Of particular concern, however, is the significant rise in the number of people killed once the ceasefire broke down. Again, when we looked more closely at the data we found that two distinct dynamics were associated with this escalation.
As Figure 2 reveals, most of the deaths prior to 2015 took place in remote rural areas (primarily in the border zone with Iraqi Kurdistan) between the Turkish army and PKK militants. In this locale it followed a cyclical-seasonal pattern based on geography. Summer and fall months characterized by high levels of violence were followed by winter and spring months with limited military activity.
All that changed in the fall 2015. The major change that occurred post-ceasefire is that violence suddenly spread to urban centers. The PKK’s urban wing has established an extensive system of barricades and trenches in several cities and towns. In response, the Turkish security forces imposed indefinite curfews and staged sweeping operations supported by heavy weaponry.
This urban warfare led to a significant increase in civilian deaths – something we have seen in the Syrian civil war, but not yet in Turkey. As shown in Figure 3, the number of civilian deaths skyrocketed with the rise of urban fighting. Around 37 percent of all civilian fatalities (326) between January 1, 2000, and June 30, 2016, took place since July 20, 2015.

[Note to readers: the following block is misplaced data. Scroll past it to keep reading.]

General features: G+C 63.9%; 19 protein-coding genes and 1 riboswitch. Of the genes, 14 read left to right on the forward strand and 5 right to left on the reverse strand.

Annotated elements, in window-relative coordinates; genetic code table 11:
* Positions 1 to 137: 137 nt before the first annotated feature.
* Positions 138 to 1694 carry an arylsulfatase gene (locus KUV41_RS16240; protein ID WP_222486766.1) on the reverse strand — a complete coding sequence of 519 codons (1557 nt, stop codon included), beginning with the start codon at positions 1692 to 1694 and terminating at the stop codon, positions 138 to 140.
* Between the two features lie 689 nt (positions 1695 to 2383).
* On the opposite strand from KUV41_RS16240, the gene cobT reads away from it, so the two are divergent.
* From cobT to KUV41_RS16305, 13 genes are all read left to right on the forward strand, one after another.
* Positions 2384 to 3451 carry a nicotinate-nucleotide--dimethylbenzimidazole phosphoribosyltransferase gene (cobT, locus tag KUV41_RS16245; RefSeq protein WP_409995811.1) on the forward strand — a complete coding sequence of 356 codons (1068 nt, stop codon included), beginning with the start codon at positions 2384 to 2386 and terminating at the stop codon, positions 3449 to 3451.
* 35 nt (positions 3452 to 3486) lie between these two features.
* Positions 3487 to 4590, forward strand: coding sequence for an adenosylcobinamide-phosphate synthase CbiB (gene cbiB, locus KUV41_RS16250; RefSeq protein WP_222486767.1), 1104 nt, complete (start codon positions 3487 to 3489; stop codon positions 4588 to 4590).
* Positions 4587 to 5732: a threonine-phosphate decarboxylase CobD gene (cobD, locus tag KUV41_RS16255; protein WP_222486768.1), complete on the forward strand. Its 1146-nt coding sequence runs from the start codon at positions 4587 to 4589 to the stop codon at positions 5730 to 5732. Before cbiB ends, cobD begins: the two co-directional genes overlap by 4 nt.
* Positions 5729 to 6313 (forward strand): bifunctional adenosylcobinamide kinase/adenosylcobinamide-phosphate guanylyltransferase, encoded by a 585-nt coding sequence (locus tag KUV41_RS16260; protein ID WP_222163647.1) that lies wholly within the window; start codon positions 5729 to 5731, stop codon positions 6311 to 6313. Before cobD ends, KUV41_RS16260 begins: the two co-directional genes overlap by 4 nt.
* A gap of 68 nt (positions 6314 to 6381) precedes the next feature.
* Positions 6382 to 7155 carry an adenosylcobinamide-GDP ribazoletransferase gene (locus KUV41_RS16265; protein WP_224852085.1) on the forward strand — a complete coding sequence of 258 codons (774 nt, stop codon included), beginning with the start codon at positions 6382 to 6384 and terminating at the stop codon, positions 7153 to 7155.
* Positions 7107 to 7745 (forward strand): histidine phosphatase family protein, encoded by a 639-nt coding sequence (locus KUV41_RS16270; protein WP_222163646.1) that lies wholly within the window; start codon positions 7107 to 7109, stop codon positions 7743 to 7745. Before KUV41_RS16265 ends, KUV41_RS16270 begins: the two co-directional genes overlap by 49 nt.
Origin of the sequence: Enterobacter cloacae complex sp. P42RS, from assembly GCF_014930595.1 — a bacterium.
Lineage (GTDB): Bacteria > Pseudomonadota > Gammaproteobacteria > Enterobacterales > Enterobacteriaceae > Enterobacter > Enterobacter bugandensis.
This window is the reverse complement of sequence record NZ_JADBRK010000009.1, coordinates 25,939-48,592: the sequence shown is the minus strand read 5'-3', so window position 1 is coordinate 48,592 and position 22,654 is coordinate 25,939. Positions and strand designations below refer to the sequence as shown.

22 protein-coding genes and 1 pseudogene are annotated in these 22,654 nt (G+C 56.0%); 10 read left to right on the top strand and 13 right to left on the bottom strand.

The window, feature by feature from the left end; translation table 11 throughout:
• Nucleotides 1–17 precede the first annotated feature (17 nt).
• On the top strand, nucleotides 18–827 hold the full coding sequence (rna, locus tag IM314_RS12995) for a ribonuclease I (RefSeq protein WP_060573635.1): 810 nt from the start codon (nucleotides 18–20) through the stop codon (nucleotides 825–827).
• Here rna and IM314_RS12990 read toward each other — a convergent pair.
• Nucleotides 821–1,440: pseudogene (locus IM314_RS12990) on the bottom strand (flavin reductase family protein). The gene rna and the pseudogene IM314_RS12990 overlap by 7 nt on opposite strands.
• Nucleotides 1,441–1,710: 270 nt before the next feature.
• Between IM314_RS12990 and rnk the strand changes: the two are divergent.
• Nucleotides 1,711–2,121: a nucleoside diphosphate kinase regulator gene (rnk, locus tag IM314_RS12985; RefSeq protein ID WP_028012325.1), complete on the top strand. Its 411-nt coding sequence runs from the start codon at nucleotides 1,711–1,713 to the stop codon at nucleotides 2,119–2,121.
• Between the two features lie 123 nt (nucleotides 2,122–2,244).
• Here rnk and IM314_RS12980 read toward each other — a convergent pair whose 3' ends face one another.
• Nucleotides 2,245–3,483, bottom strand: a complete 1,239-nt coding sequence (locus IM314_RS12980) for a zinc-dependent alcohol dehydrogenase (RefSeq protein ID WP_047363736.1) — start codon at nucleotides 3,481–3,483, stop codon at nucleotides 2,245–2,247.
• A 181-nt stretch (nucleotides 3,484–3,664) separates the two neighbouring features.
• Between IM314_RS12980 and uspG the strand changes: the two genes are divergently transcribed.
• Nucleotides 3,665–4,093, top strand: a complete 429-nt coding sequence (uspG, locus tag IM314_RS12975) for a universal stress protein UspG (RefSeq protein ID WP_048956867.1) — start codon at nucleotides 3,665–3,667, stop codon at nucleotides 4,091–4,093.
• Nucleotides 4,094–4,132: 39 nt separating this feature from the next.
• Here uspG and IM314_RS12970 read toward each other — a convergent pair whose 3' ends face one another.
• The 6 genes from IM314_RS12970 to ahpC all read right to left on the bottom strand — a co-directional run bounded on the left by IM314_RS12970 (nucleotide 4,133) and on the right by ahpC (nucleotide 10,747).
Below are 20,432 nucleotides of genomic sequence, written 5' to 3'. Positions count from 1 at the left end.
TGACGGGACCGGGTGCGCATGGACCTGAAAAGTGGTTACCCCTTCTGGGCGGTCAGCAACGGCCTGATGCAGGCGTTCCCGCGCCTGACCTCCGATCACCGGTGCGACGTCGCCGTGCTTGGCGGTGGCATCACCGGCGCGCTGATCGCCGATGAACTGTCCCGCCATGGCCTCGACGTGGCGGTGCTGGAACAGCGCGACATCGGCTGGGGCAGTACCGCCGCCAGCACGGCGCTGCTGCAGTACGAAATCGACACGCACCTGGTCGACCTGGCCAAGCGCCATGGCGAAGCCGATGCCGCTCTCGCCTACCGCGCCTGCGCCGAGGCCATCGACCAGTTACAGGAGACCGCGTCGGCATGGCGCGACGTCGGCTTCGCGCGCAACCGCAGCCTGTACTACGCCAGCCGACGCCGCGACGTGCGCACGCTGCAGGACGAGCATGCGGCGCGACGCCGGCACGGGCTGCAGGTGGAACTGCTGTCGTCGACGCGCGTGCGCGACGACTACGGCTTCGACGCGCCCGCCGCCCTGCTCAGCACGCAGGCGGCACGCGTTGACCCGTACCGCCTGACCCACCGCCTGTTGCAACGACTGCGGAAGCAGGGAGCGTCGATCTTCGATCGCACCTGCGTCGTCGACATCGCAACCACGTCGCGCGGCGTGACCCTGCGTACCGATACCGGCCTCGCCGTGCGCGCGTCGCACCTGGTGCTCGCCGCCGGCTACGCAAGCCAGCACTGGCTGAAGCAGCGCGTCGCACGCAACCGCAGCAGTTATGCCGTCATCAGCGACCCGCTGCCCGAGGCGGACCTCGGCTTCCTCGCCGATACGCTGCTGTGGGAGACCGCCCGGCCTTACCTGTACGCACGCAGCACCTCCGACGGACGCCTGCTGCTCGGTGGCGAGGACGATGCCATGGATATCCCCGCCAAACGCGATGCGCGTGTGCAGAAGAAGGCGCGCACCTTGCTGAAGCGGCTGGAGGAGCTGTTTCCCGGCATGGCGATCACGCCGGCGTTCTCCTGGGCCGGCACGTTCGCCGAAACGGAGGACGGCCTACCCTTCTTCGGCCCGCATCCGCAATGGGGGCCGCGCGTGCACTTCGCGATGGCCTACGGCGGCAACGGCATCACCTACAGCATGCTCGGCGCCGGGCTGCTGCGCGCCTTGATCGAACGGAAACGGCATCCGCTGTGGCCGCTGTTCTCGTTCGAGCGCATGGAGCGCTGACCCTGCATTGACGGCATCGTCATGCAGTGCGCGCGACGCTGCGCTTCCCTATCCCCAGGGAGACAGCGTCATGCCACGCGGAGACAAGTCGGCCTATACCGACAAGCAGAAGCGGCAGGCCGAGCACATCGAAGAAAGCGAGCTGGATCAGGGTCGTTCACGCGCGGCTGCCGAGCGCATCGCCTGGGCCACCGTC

There were two reasons for this increase in civilian victimization. A primary factor was operations that pitted security forces against well-organized militants in heavily populated areas. Urban warfare destroyed entire neighborhoods and brought violence closer to civilians. Another important factor was PKK bomb attacks that directly targeted civilians in Western cities or security buildings in heavily populated areas.
What do we take from this? First, serious negotiations and ceasefires have the potential to stop the killing if they are successful. They were not successful in Turkey because the gap between the insurgent demands and government reforms remained vast and there was no mutually hurting stalemate given the relatively low intensity of the conflict until 2015. Second, civilians are much more likely to be the victims of war when insurgencies infiltrate cities and government forces undertakes extensive counterinsurgency operations after failed negotiations. Finally, the conflict in Turkey and the civil war in Syria are very much intermingled. The PKK adopted urban warfare tactics employed in the Syrian civil war. The Turkish state views territorial gains by the PKK-affiliated-PYD in Syria as a direct threat. Consequently, political violence in Turkey would unlikely end without a modus vivendi between the Turkish state and insurgents regarding the Kurdish question in Syria.
Güneş Murat Tezcür is the Jalal Talabani Chair of Kurdish Political Studies at the University of Central Florida. Clayton Besaw is a doctoral student at the University of Central Florida.